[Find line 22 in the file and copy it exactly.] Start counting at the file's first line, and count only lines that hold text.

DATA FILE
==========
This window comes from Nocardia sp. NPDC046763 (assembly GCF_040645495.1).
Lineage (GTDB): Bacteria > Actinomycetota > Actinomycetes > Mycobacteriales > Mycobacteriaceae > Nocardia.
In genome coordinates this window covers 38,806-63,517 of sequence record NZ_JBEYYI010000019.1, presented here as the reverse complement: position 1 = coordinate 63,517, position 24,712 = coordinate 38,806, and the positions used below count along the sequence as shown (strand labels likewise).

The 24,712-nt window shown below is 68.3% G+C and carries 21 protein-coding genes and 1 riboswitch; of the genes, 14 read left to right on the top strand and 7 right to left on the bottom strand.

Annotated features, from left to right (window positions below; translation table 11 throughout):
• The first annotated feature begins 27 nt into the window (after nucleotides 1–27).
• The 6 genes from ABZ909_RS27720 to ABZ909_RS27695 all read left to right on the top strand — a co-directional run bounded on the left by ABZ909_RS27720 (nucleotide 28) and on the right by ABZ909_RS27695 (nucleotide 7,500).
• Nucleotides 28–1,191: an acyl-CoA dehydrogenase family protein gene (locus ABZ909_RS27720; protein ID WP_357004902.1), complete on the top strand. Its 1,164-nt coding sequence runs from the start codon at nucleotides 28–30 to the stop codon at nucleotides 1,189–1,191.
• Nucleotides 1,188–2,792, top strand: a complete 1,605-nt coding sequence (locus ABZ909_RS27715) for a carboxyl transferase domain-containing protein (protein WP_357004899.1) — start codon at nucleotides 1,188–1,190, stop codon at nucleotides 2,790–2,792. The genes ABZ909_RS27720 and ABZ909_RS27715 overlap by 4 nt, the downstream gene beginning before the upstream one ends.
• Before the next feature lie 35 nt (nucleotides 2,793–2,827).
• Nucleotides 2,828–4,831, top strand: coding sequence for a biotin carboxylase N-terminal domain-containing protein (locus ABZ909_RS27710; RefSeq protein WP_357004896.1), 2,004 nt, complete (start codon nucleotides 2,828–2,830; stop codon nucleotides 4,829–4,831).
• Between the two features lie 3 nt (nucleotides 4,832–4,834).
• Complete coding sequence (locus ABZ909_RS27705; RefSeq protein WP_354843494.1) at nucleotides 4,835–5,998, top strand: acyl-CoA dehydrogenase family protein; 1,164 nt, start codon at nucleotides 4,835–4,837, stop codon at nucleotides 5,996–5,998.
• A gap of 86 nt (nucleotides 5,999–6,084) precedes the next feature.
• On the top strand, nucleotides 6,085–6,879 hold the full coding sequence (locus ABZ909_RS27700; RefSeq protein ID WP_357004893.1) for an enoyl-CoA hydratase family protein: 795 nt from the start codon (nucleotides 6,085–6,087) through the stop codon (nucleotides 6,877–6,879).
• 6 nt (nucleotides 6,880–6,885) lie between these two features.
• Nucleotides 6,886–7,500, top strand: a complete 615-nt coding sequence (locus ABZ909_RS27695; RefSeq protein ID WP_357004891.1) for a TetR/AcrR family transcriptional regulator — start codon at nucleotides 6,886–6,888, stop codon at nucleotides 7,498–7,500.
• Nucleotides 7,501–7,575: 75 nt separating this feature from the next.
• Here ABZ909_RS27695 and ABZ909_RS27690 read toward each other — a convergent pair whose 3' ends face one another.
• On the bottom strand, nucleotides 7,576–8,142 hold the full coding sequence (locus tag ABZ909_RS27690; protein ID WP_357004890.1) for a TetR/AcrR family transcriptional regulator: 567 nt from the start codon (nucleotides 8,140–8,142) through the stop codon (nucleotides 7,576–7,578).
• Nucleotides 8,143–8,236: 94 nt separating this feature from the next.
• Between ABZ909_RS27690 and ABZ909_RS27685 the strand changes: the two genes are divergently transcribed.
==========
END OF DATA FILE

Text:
• Between ABZ909_RS27690 and ABZ909_RS27685 the strand changes: the two genes are divergently transcribed.